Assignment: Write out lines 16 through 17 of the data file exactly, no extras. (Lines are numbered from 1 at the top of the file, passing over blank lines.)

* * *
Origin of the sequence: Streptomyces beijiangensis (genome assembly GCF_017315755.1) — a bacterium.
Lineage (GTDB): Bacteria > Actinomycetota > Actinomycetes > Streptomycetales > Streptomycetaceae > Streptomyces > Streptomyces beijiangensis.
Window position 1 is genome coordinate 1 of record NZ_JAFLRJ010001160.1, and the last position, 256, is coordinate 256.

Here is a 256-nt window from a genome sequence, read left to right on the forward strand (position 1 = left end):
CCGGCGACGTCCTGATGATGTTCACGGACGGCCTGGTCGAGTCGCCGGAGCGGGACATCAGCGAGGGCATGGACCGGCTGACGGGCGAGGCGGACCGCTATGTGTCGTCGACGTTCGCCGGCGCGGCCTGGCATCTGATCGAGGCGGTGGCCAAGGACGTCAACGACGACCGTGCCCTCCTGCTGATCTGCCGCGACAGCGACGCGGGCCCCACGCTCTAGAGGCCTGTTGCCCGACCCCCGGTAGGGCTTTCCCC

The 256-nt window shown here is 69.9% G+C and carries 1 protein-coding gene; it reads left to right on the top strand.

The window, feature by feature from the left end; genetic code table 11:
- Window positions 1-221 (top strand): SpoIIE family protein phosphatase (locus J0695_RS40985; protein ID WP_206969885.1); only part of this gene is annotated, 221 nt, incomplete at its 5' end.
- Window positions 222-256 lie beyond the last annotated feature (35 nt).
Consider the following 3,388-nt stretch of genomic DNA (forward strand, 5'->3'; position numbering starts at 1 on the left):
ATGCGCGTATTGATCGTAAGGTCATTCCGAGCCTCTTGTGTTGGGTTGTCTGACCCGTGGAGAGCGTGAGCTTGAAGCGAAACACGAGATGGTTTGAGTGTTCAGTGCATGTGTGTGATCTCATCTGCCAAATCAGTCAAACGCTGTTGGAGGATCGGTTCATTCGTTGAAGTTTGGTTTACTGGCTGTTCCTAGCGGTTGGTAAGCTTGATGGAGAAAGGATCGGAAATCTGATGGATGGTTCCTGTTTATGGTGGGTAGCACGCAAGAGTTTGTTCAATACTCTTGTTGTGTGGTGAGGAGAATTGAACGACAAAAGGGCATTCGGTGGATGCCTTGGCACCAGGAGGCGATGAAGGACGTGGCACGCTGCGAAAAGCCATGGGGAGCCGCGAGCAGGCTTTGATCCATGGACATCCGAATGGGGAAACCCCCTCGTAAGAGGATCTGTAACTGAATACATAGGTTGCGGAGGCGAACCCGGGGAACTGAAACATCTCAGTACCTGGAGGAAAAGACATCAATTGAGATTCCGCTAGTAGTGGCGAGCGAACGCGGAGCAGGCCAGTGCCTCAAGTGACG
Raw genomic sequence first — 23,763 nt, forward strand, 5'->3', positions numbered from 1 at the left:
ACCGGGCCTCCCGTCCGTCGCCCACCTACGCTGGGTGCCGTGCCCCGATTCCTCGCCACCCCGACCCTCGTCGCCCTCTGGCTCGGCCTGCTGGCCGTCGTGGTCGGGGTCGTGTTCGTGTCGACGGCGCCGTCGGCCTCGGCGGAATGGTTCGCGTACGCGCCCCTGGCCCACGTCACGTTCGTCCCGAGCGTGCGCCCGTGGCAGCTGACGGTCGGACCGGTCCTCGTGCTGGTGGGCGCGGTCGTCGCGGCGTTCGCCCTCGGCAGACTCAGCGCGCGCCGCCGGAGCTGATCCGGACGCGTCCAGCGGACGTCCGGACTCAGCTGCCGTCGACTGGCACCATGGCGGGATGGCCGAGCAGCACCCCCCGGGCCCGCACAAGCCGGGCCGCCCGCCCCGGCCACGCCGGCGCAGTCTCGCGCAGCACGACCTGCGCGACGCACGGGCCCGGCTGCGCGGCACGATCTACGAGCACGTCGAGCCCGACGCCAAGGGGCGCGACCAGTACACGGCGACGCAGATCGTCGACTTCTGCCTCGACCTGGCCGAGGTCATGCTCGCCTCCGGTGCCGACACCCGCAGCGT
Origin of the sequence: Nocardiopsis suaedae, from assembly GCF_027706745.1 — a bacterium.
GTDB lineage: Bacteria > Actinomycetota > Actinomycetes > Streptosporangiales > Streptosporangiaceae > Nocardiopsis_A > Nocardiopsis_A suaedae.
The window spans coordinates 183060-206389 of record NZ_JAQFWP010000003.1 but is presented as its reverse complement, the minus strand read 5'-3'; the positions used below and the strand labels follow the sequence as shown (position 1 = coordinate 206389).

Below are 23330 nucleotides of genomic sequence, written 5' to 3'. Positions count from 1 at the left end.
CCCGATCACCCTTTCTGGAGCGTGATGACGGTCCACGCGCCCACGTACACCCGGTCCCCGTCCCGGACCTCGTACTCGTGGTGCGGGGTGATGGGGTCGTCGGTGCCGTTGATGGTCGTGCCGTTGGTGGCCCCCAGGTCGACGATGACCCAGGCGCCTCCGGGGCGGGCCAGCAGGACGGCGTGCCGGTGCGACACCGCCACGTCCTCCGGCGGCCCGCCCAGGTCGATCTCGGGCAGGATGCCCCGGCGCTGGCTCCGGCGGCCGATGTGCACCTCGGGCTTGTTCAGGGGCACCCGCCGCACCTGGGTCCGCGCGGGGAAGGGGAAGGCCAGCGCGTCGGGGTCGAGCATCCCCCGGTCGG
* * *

The window spans coordinates 183060-206389 of record NZ_JAQFWP010000003.1 but is presented as its reverse complement, the minus strand read 5'-3'; the positions used below and the strand labels follow the sequence as shown (position 1 = coordinate 206389).

Below are 23330 nucleotides of genomic sequence, written 5' to 3'. Positions count from 1 at the left end.